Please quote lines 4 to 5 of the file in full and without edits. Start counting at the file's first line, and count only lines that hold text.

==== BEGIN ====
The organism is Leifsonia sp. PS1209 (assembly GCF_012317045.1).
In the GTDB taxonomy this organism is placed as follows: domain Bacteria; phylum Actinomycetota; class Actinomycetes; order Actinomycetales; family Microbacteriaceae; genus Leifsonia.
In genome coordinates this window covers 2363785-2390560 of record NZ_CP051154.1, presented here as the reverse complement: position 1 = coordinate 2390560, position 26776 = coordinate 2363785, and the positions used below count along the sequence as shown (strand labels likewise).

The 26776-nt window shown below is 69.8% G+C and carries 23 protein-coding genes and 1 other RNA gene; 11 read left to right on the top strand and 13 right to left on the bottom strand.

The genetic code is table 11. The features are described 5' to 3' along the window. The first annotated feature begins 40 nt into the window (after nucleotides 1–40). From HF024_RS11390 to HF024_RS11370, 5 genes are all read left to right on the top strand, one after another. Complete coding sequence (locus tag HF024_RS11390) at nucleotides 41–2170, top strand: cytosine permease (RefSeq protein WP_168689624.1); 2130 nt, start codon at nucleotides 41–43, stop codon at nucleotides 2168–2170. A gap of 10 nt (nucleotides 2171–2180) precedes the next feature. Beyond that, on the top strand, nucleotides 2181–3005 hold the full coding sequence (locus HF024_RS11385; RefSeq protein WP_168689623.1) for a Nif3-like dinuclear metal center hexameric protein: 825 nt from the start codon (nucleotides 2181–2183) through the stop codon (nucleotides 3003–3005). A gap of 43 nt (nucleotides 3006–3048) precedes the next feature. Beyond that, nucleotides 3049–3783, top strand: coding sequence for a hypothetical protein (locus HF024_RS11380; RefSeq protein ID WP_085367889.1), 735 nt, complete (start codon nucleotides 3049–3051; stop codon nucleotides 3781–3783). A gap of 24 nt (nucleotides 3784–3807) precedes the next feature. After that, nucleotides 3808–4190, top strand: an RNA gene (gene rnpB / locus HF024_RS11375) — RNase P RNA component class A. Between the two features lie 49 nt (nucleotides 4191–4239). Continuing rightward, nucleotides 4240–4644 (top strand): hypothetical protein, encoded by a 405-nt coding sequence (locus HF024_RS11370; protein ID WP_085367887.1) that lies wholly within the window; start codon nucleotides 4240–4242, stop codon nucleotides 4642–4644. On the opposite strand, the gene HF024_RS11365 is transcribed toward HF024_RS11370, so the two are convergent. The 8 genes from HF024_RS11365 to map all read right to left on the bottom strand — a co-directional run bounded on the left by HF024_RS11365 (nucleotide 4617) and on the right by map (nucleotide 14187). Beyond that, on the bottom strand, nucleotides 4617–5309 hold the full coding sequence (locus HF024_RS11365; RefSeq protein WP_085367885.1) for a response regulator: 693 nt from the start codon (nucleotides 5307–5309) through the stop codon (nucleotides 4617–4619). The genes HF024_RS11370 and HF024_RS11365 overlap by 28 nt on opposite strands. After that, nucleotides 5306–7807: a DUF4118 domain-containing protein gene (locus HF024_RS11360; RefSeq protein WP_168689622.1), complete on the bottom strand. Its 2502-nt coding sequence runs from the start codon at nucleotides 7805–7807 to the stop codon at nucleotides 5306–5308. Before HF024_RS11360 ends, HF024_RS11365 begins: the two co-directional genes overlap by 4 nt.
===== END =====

The 26776-nt window shown below is 69.8% G+C and carries 23 protein-coding genes and 1 other RNA gene; 11 read left to right on the top strand and 13 right to left on the bottom strand.

The genetic code is table 11. The features are described 5' to 3' along the window. The first annotated feature begins 40 nt into the window (after nucleotides 1–40). From HF024_RS11390 to HF024_RS11370, 5 genes are all read left to right on the top strand, one after another. Complete coding sequence (locus tag HF024_RS11390) at nucleotides 41–2170, top strand: cytosine permease (RefSeq protein WP_168689624.1); 2130 nt, start codon at nucleotides 41–43, stop codon at nucleotides 2168–2170. A gap of 10 nt (nucleotides 2171–2180) precedes the next feature. Beyond that, on the top strand, nucleotides 2181–3005 hold the full coding sequence (locus HF024_RS11385; RefSeq protein WP_168689623.1) for a Nif3-like dinuclear metal center hexameric protein: 825 nt from the start codon (nucleotides 2181–2183) through the stop codon (nucleotides 3003–3005). A gap of 43 nt (nucleotides 3006–3048) precedes the next feature. Beyond that, nucleotides 3049–3783, top strand: coding sequence for a hypothetical protein (locus HF024_RS11380; RefSeq protein ID WP_085367889.1), 735 nt, complete (start codon nucleotides 3049–3051; stop codon nucleotides 3781–3783). A gap of 24 nt (nucleotides 3784–3807) precedes the next feature. After that, nucleotides 3808–4190, top strand: an RNA gene (gene rnpB / locus HF024_RS11375) — RNase P RNA component class A. Between the two features lie 49 nt (nucleotides 4191–4239). Continuing rightward, nucleotides 4240–4644 (top strand): hypothetical protein, encoded by a 405-nt coding sequence (locus HF024_RS11370; protein ID WP_085367887.1) that lies wholly within the window; start codon nucleotides 4240–4242, stop codon nucleotides 4642–4644. On the opposite strand, the gene HF024_RS11365 is transcribed toward HF024_RS11370, so the two are convergent. The 8 genes from HF024_RS11365 to map all read right to left on the bottom strand — a co-directional run bounded on the left by HF024_RS11365 (nucleotide 4617) and on the right by map (nucleotide 14187). Beyond that, on the bottom strand, nucleotides 4617–5309 hold the full coding sequence (locus HF024_RS11365; RefSeq protein WP_085367885.1) for a response regulator: 693 nt from the start codon (nucleotides 5307–5309) through the stop codon (nucleotides 4617–4619). The genes HF024_RS11370 and HF024_RS11365 overlap by 28 nt on opposite strands. After that, nucleotides 5306–7807: a DUF4118 domain-containing protein gene (locus HF024_RS11360; RefSeq protein WP_168689622.1), complete on the bottom strand. Its 2502-nt coding sequence runs from the start codon at nucleotides 7805–7807 to the stop codon at nucleotides 5306–5308. Before HF024_RS11360 ends, HF024_RS11365 begins: the two co-directional genes overlap by 4 nt.